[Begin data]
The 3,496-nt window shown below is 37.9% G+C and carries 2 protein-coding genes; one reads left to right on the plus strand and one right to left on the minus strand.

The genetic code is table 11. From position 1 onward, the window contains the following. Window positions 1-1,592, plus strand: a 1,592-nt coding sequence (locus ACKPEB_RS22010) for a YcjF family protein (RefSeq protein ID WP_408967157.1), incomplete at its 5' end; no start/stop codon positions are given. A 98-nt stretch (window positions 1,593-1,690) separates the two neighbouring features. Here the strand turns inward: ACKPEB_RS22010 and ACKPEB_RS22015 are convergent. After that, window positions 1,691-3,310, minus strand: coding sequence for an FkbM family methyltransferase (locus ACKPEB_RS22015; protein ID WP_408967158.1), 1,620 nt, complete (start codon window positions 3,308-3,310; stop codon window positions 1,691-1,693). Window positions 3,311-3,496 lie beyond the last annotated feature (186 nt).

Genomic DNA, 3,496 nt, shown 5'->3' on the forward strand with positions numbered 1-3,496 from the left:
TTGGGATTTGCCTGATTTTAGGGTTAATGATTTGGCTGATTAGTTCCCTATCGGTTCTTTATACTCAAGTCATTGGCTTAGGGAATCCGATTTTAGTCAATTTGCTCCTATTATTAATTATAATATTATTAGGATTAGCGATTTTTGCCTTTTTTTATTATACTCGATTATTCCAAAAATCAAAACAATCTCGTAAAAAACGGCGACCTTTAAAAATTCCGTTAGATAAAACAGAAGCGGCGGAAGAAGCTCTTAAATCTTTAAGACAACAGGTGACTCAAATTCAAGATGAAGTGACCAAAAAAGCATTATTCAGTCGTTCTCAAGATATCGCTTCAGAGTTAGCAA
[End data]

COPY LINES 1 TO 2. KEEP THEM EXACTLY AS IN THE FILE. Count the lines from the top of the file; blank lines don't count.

The 3,496-nt window shown below is 37.9% G+C and carries 2 protein-coding genes; one reads left to right on the plus strand and one right to left on the minus strand.

The genetic code is table 11. From position 1 onward, the window contains the following. Window positions 1-1,592, plus strand: a 1,592-nt coding sequence (locus ACKPEB_RS22010) for a YcjF family protein (RefSeq protein ID WP_408967157.1), incomplete at its 5' end; no start/stop codon positions are given. A 98-nt stretch (window positions 1,593-1,690) separates the two neighbouring features. Here the strand turns inward: ACKPEB_RS22010 and ACKPEB_RS22015 are convergent. After that, window positions 1,691-3,310, minus strand: coding sequence for an FkbM family methyltransferase (locus ACKPEB_RS22015; protein ID WP_408967158.1), 1,620 nt, complete (start codon window positions 3,308-3,310; stop codon window positions 1,691-1,693). Window positions 3,311-3,496 lie beyond the last annotated feature (186 nt).